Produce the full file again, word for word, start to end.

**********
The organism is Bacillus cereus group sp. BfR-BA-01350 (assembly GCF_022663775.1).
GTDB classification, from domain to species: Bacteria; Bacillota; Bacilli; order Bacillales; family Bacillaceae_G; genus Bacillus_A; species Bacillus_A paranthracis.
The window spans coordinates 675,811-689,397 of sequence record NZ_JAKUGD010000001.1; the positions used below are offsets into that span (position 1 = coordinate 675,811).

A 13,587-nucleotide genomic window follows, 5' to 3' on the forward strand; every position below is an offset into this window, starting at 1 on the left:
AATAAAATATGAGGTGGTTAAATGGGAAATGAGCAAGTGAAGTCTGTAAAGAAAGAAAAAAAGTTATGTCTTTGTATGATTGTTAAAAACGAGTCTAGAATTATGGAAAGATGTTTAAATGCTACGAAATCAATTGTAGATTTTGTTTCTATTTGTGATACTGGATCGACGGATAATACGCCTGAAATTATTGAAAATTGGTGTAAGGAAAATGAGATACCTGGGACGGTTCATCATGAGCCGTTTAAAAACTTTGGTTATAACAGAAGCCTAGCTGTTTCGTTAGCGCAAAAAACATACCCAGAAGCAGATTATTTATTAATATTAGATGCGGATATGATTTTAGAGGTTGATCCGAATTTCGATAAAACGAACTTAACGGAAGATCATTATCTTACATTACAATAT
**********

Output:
The organism is Bacillus cereus group sp. BfR-BA-01350 (assembly GCF_022663775.1).
GTDB classification, from domain to species: Bacteria; Bacillota; Bacilli; order Bacillales; family Bacillaceae_G; genus Bacillus_A; species Bacillus_A paranthracis.
The window spans coordinates 675,811-689,397 of sequence record NZ_JAKUGD010000001.1; the positions used below are offsets into that span (position 1 = coordinate 675,811).

A 13,587-nucleotide genomic window follows, 5' to 3' on the forward strand; every position below is an offset into this window, starting at 1 on the left:
AATAAAATATGAGGTGGTTAAATGGGAAATGAGCAAGTGAAGTCTGTAAAGAAAGAAAAAAAGTTATGTCTTTGTATGATTGTTAAAAACGAGTCTAGAATTATGGAAAGATGTTTAAATGCTACGAAATCAATTGTAGATTTTGTTTCTATTTGTGATACTGGATCGACGGATAATACGCCTGAAATTATTGAAAATTGGTGTAAGGAAAATGAGATACCTGGGACGGTTCATCATGAGCCGTTTAAAAACTTTGGTTATAACAGAAGCCTAGCTGTTTCGTTAGCGCAAAAAACATACCCAGAAGCAGATTATTTATTAATATTAGATGCGGATATGATTTTAGAGGTTGATCCGAATTTCGATAAAACGAACTTAACGGAAGATCATTATCTTACATTACAATAT